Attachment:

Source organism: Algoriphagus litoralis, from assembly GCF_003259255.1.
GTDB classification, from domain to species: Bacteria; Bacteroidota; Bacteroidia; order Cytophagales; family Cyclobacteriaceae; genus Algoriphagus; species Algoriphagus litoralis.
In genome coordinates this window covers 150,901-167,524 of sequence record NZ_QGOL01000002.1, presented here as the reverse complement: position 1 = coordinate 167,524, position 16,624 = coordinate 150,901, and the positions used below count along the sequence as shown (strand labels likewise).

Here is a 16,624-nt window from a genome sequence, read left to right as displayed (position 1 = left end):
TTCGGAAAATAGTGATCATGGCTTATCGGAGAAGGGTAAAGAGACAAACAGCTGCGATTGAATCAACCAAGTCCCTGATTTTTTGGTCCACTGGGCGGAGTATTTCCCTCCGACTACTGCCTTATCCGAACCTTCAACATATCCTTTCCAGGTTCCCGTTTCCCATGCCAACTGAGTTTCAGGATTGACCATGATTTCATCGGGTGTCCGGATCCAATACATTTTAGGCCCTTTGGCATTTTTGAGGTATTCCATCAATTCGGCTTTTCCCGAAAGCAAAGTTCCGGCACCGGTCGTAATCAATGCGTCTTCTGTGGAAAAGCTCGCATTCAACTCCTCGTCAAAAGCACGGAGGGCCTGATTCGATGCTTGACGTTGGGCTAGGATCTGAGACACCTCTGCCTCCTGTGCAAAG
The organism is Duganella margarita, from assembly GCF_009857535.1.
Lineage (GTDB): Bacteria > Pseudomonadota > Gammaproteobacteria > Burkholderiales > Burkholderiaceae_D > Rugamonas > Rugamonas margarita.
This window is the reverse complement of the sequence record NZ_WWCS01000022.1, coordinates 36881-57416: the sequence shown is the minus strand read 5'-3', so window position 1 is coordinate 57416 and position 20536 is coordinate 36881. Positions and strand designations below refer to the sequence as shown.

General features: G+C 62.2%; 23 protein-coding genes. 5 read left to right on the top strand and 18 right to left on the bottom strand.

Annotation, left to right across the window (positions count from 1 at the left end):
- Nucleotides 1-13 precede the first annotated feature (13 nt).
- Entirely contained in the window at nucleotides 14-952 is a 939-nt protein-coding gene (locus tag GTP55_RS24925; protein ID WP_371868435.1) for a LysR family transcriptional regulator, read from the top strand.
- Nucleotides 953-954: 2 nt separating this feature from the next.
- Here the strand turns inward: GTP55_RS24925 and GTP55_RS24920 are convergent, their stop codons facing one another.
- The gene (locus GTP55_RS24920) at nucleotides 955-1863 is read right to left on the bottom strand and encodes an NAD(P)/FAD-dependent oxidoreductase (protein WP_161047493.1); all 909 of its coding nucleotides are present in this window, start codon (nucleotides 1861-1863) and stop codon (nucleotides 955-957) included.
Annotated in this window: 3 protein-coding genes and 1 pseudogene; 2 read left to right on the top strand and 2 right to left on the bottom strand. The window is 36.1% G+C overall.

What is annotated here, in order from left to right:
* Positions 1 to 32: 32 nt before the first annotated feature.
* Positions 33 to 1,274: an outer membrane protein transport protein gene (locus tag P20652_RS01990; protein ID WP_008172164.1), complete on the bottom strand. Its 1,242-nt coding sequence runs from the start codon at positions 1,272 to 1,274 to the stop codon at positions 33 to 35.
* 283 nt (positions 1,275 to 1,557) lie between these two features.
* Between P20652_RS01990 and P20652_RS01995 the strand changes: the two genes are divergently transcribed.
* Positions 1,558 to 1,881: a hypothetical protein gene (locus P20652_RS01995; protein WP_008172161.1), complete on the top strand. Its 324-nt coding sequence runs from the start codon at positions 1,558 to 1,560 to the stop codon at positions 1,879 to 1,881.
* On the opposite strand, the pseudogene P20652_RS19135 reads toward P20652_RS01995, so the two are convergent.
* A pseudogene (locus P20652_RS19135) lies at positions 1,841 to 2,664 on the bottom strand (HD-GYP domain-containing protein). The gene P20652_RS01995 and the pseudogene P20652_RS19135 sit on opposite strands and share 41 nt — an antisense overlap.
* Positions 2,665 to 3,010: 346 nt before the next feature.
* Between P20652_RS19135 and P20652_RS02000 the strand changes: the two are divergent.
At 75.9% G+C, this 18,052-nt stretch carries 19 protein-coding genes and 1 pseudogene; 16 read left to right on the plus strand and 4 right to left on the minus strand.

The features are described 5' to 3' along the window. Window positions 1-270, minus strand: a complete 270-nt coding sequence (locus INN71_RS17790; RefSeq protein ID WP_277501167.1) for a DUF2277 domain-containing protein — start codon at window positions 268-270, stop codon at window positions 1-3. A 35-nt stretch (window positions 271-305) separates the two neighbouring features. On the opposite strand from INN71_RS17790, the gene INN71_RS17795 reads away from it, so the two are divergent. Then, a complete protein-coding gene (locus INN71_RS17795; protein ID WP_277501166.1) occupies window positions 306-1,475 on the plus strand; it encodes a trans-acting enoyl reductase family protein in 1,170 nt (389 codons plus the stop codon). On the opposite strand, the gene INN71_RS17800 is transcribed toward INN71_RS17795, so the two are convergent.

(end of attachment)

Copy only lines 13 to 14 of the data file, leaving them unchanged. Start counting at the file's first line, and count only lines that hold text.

- Nucleotides 953-954: 2 nt separating this feature from the next.
- Here the strand turns inward: GTP55_RS24925 and GTP55_RS24920 are convergent, their stop codons facing one another.